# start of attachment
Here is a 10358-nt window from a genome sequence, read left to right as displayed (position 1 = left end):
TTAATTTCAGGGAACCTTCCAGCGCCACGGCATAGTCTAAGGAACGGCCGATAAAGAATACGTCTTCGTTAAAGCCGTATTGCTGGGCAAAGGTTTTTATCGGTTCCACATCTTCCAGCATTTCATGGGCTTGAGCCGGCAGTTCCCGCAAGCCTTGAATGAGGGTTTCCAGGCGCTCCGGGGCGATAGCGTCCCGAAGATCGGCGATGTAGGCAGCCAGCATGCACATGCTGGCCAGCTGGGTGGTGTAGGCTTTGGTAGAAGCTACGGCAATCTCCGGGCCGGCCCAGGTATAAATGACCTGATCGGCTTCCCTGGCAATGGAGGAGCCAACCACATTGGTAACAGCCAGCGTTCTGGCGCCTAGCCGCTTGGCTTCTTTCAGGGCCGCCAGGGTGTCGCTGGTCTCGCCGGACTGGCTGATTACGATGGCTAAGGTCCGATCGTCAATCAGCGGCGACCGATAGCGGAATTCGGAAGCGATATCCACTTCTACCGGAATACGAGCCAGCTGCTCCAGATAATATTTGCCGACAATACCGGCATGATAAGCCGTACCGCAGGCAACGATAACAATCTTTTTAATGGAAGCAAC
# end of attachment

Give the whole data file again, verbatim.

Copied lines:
Here is a 10358-nt window from a genome sequence, read left to right as displayed (position 1 = left end):
TTAATTTCAGGGAACCTTCCAGCGCCACGGCATAGTCTAAGGAACGGCCGATAAAGAATACGTCTTCGTTAAAGCCGTATTGCTGGGCAAAGGTTTTTATCGGTTCCACATCTTCCAGCATTTCATGGGCTTGAGCCGGCAGTTCCCGCAAGCCTTGAATGAGGGTTTCCAGGCGCTCCGGGGCGATAGCGTCCCGAAGATCGGCGATGTAGGCAGCCAGCATGCACATGCTGGCCAGCTGGGTGGTGTAGGCTTTGGTAGAAGCTACGGCAATCTCCGGGCCGGCCCAGGTATAAATGACCTGATCGGCTTCCCTGGCAATGGAGGAGCCAACCACATTGGTAACAGCCAGCGTTCTGGCGCCTAGCCGCTTGGCTTCTTTCAGGGCCGCCAGGGTGTCGCTGGTCTCGCCGGACTGGCTGATTACGATGGCTAAGGTCCGATCGTCAATCAGCGGCGACCGATAGCGGAATTCGGAAGCGATATCCACTTCTACCGGAATACGAGCCAGCTGCTCCAGATAATATTTGCCGACAATACCGGCATGATAAGCCGTACCGCAGGCAACGATAACAATCTTTTTAATGGAAGCAAC